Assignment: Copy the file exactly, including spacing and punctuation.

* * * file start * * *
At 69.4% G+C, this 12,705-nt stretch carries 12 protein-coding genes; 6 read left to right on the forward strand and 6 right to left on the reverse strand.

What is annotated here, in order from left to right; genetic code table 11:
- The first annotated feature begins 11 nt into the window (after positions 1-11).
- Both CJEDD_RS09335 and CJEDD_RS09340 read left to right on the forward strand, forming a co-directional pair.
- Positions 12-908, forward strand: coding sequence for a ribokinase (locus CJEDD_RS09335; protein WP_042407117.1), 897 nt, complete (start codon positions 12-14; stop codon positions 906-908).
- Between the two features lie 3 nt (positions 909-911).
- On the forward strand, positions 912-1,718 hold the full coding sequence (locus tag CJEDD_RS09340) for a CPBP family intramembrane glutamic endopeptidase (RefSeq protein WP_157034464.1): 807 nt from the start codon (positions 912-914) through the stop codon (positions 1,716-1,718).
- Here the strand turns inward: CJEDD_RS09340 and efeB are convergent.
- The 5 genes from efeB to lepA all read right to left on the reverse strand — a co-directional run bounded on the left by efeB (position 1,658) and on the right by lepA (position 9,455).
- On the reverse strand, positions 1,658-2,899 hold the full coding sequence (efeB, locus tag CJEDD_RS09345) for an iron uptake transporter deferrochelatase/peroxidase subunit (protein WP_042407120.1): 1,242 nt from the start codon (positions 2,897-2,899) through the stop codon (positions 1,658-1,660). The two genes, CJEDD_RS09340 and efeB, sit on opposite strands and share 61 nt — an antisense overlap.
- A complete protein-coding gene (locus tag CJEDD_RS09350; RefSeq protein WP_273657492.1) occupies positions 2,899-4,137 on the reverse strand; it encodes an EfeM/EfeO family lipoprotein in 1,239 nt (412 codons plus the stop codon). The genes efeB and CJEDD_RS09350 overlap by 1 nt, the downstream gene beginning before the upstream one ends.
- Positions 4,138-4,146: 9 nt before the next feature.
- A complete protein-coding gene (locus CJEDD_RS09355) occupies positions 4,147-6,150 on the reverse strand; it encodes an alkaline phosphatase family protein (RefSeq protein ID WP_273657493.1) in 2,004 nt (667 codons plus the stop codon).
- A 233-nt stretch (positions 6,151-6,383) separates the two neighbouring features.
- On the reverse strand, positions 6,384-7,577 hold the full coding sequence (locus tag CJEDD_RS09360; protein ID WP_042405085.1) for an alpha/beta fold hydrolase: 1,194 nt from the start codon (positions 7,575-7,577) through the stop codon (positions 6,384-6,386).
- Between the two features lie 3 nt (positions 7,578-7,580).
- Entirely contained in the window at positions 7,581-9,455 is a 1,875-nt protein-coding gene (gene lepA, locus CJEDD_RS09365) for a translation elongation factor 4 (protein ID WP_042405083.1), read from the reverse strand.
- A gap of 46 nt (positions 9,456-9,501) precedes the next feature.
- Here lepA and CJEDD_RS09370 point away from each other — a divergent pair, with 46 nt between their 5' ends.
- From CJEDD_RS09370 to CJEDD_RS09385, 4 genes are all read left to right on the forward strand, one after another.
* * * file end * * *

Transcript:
At 69.4% G+C, this 12,705-nt stretch carries 12 protein-coding genes; 6 read left to right on the forward strand and 6 right to left on the reverse strand.

What is annotated here, in order from left to right; genetic code table 11:
- The first annotated feature begins 11 nt into the window (after positions 1-11).
- Both CJEDD_RS09335 and CJEDD_RS09340 read left to right on the forward strand, forming a co-directional pair.
- Positions 12-908, forward strand: coding sequence for a ribokinase (locus CJEDD_RS09335; protein WP_042407117.1), 897 nt, complete (start codon positions 12-14; stop codon positions 906-908).
- Between the two features lie 3 nt (positions 909-911).
- On the forward strand, positions 912-1,718 hold the full coding sequence (locus tag CJEDD_RS09340) for a CPBP family intramembrane glutamic endopeptidase (RefSeq protein WP_157034464.1): 807 nt from the start codon (positions 912-914) through the stop codon (positions 1,716-1,718).
- Here the strand turns inward: CJEDD_RS09340 and efeB are convergent.
- The 5 genes from efeB to lepA all read right to left on the reverse strand — a co-directional run bounded on the left by efeB (position 1,658) and on the right by lepA (position 9,455).
- On the reverse strand, positions 1,658-2,899 hold the full coding sequence (efeB, locus tag CJEDD_RS09345) for an iron uptake transporter deferrochelatase/peroxidase subunit (protein WP_042407120.1): 1,242 nt from the start codon (positions 2,897-2,899) through the stop codon (positions 1,658-1,660). The two genes, CJEDD_RS09340 and efeB, sit on opposite strands and share 61 nt — an antisense overlap.
- A complete protein-coding gene (locus tag CJEDD_RS09350; RefSeq protein WP_273657492.1) occupies positions 2,899-4,137 on the reverse strand; it encodes an EfeM/EfeO family lipoprotein in 1,239 nt (412 codons plus the stop codon). The genes efeB and CJEDD_RS09350 overlap by 1 nt, the downstream gene beginning before the upstream one ends.
- Positions 4,138-4,146: 9 nt before the next feature.
- A complete protein-coding gene (locus CJEDD_RS09355) occupies positions 4,147-6,150 on the reverse strand; it encodes an alkaline phosphatase family protein (RefSeq protein ID WP_273657493.1) in 2,004 nt (667 codons plus the stop codon).
- A 233-nt stretch (positions 6,151-6,383) separates the two neighbouring features.
- On the reverse strand, positions 6,384-7,577 hold the full coding sequence (locus tag CJEDD_RS09360; protein ID WP_042405085.1) for an alpha/beta fold hydrolase: 1,194 nt from the start codon (positions 7,575-7,577) through the stop codon (positions 6,384-6,386).
- Between the two features lie 3 nt (positions 7,578-7,580).
- Entirely contained in the window at positions 7,581-9,455 is a 1,875-nt protein-coding gene (gene lepA, locus CJEDD_RS09365) for a translation elongation factor 4 (protein ID WP_042405083.1), read from the reverse strand.
- A gap of 46 nt (positions 9,456-9,501) precedes the next feature.
- Here lepA and CJEDD_RS09370 point away from each other — a divergent pair, with 46 nt between their 5' ends.
- From CJEDD_RS09370 to CJEDD_RS09385, 4 genes are all read left to right on the forward strand, one after another.